I looked and beheld a man among the Gentiles, who was separated from the seed of my brethren by the many waters; and I beheld the Spirit of God, that it came down and wrought upon the man; and he went forth upon the many waters, even unto the seed of my brethren, who were in the promised land. And it came to pass that I beheld the Spirit of God, that it wrought upon other Gentiles; and they went forth out of captivity, upon the many waters. And it came to pass that I beheld many multitudes of the Gentiles upon the land of promise; and I beheld the wrath of God, that it was upon the seed of my brethren; and they were scattered before the Gentiles and were smitten. And it came to pass that I, Nephi, beheld that the Gentiles who had gone forth out of captivity did humble themselves before the Lord; and the power of the Lord was with them. And I beheld that their mother Gentiles were gathered together upon the waters, and upon the land also, to battle against them. And I beheld that the power of God was with them, and also that the wrath of God was upon all those that were gathered together against them to battle.And I, Nephi, beheld that the Gentiles that had gone out of captivity were delivered by the power of God out of the hands of all other nations.
As can be seen from this line of Mormon scripture, God himself guides the gentiles (Europeans) from their homelands across the ocean to inherit the American continent. Once there, God blesses those who fought against their "mother gentile" nation, which had gathered against them to war.

This powerful image of God guiding the European settlers to the "New World" and supporting them in their eventual revolution is not necessarily unique to the Mormon concept of American providentialism. Many people of all faiths believe that God had his hand in the colonization and independence of the United States. However, no other religion -- at least none that I know of -- have these events injected into their scripture and doctrine. As a result, the Mormon Christian Nation has a special -- if not sacred -- place in Mormon theology.

In addition to the Mormon conception of America being a choice land of God, the role of the Founding Fathers is quite unique. In the Pearl of Great Price -- another book of Mormon scripture -- we read the following:

Now the Lord had shown unto me, Abraham, the intelligences that were organized before the world was; and among all these there were many of the noble and great ones; And God saw these souls that they were good, and he stood in the midst of them, and he said: These I will make my rulers; for he stood among those that were spirits, and he saw that they were good; and he said unto me: Abraham, thou art one of them; thou wast chosen before thou wast born.
This particular verse illustrated the important Mormon belief in a pre-mortal existence. In other words, Mormonism teaches that all humanity lived with God in a pre-mortal stated, and that God himself chose some of his noblest, bravest and most faithful children to carry out specific duties in mortality (Earth).

Such is the case with the Founding Fathers. As President Wilford Woodruff, the 4th President of the Mormon Church, stated:

Those who laid the foundation of this American government and signed the Declaration of Independence were the best spirits the God of Heaven could find on the face of the earth. They were choice spirits; noble spirits before God.
It is here that another fundamental difference between the Mormon Christian Nation and mainstream Christian nationalism emerges. For the devout orthodox Christian, the founding fathers are judged based on their acceptance of basic teachings of Christian orthodoxy. It is for this reason that men like Thomas Jefferson and Benjamin Franklin are often labeled as "infidels," since they regularly rejected many of the specific components of orthodoxy.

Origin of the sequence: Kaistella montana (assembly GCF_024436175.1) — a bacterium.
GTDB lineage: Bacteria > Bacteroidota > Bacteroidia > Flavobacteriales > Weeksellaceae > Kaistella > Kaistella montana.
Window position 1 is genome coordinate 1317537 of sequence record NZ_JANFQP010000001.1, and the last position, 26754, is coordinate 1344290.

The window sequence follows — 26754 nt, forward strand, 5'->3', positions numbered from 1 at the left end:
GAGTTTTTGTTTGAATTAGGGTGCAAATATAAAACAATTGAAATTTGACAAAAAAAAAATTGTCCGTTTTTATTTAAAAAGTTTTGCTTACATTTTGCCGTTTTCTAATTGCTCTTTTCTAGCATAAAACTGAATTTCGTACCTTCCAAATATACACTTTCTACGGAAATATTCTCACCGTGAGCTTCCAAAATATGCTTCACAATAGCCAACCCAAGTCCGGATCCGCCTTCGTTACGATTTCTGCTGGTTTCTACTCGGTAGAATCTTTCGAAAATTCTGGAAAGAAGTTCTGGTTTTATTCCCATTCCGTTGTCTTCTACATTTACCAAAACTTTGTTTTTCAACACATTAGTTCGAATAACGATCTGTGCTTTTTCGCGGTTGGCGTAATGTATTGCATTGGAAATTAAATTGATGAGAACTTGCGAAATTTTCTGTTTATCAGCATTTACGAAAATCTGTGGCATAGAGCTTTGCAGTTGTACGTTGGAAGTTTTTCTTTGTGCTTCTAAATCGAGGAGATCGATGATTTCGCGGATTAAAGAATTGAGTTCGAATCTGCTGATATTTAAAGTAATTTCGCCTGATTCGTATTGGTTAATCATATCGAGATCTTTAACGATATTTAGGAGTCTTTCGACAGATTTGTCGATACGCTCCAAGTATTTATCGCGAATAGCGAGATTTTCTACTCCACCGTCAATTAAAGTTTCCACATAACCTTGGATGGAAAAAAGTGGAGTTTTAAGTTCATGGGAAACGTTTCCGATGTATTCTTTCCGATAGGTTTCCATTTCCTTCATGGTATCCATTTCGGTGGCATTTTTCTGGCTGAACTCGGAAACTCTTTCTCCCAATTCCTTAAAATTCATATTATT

For the Mormon, however, -- whose Christianity is often brought into question -- the orthodoxy of the founding fathers is virtually irrelevant. As I mentioned in a previous post, the doctrine of vicarious baptism -- or baptism of the dead -- provides the faithful departed with a chance to accept or reject the gospel of Christ. And as mentioned in that post, Mormon President Wilford Woodruff ensured that the founding fathers were given this opportunity. As a result, Mormon doctrine essentially gives all "honest and just souls," who may not have had the chance to accept Christ in mortality, a second chance. In so doing, the Mormon Christian Nation is more accepting of the unorthodox "infidel."


Phil Johnson said...

I don't know.
I've come to see "Prophetic Christianity" as creating something of a problem for a progressive America.
Any ideas that look into the future with an agenda--especially the ones of such prophesy--put up hard barriers to working toward change in any direction.
Mormonism, like much of evangelical Christianity is hard pressed and can hardly give up on their prophesies. In fact, they have serious problems even considering such.
But, in spite of that, America is on the road to change--and for the better, I think.
But, like my opening statement sez, I don't know.

Phil Johnson said...

As a post script, I wanted to add that I think it will be great when Christians are able to give up on the prophecies that are being pounded at us on a daily basis from almost every Christian source.
We will have cut a heavy anchor loose.

Brad Hart said...

I appreciate and respect you opinion, Pinky but I think you missed the point I was trying to make.

I wasn't looking at the "future agenda" or prophesy found within Mormon doctrine (or any other religion for that matter), rather I was trying to illustrate that many American religions (all of which traditionally embrace the Christian Nation thesis) have some specific and unique reasons for doing so. It would be foolish for us to simply say that all Christian Nation apologists are wrong for X, Y, and Z because it's not that simple. First we need to dissect what "Christian Nation" means to its various supporters because, as I argue throughout the post, it means something VERY different depending on the group/person you are talking to.